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TOPIC: politics

Society

Poland's "Family Values" Obsession Squashes The Rights Of The Individual

Poland's political parties across the spectrum prioritize the family in every area of life, which has a detrimental effect on everything from social services to women. But the state should support a dignified life for every citizen, not just those who are in long-term unions.

-OpEd-

WARSAW — Social policy in Poland means family. Both left and right, major parties boast that they support the idea of family, act in the favor of families, and make sure that families are safe.

Everyone seems to have forgotten that, according to Article 32 of the Polish Constitution, "everyone is equal before the law" and "everyone has the right to equal treatment by public authorities."

What's more, "no one shall be discriminated against in political, social or economic life for any reason." In other words, the state should take care of all citizens, regardless of whether they live alone or are part of large families, have childless marriages or informal unions.

Unfortunately, for many years, Polish state policy has been moving in a completely different direction. The subject of government social policy is not the individual, but the traditional family. Even sadder: this policy is also supported by the entire parliamentary opposition. This actually means supporting Christian Democrat social policies that discriminate against women, single people, or those living in informal relationships.

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Election Year In Turkey: End Of An Era For Erdoğan?

Turkey heads to the polls in June in elections that decide the country's future direction. It is a referendum on President Erdoğan, but also a challenge for the divided opposition. Much is at stake in a country roiled by multiple crises and declining trust in its leaders.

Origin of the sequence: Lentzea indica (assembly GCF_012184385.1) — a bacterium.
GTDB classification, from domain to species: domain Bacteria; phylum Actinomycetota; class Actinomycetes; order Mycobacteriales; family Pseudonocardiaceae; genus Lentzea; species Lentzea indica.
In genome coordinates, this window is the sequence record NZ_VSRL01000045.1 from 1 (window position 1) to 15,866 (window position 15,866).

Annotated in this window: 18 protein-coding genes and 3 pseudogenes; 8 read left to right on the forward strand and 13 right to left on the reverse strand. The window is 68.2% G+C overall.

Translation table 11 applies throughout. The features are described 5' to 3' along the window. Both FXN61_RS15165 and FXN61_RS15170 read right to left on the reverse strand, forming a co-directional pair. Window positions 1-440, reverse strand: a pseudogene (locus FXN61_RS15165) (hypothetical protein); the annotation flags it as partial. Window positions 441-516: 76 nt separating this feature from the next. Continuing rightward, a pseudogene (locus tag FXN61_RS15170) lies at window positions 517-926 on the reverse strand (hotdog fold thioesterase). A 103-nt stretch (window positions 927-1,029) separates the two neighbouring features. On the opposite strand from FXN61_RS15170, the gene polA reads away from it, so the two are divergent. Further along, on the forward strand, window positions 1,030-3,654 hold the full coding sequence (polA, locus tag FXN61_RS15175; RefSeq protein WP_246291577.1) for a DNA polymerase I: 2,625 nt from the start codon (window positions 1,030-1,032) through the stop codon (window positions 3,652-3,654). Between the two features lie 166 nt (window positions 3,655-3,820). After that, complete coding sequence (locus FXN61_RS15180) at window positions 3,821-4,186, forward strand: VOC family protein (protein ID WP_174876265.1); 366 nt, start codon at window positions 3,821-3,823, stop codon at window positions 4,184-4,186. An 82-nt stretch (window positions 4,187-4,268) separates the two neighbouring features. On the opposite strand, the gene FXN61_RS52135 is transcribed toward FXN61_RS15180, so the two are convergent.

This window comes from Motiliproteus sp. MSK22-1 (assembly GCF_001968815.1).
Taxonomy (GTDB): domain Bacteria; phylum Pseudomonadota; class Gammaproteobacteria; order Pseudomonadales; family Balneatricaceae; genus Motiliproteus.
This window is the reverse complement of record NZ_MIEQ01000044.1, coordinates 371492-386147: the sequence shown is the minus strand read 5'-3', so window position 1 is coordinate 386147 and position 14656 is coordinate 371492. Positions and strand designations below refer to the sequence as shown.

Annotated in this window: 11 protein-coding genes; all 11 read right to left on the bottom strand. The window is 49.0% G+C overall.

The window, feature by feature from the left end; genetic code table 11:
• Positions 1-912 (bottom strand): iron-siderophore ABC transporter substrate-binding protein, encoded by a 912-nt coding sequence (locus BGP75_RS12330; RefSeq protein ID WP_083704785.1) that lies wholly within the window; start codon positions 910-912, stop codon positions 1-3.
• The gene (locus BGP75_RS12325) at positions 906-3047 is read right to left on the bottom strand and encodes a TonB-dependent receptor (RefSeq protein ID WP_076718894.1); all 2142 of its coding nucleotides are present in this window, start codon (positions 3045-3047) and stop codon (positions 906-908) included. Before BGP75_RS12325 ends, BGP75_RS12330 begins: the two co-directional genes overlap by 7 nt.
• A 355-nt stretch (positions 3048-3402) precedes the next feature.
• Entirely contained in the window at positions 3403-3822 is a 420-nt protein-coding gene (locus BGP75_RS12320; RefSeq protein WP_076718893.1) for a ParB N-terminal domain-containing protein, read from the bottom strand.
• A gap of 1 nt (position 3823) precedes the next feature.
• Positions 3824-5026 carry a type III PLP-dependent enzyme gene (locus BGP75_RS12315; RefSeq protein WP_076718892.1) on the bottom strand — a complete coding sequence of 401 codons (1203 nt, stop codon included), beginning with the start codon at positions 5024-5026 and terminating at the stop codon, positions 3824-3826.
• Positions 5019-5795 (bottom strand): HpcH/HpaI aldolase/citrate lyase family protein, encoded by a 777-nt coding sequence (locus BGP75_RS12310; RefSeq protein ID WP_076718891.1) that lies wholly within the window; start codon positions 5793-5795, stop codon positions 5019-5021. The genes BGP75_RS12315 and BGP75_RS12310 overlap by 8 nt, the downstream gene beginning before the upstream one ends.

-Analysis-

ISTANBUL — Both the world and Turkey are struggling with crises. Global clashes of politics, economics and cultures are reflected in every aspect of our lives. As humanity attempts to move from an industrialized to information society, a series of crises of climate change, food and energy shortages, and regional and global migration undermine our very foundations.

Turkey is facing these multiple crises with its old institutions and rules. It has not yet had the transformations of mentality in terms of education, law, secularist state and gender equality that are the requirements of the industrial age. What’s more, Turkey has to handle the uncertainty and chaos of this tangle of crises with politicians who are unable to overcome their mindsets of political polarization and identity politics.

While the pandemic and the following economic crisis have started to silence the identity politics and given a louder voice to the issues of class tension, injustice and poverty, politicians once again drag us towards identity and polarization.

The opposition parties in Turkey cannot find time to compete with the government, led by President Recep Tayyip Erdoğan who has held power since 2014, as they are busy fighting among themselves. People are trying to get rid of the heavy chains of polarization and identities, but politics is putting them back in chains.

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Inflation And Political Interference: 2023 Is A Minefield For Central Banks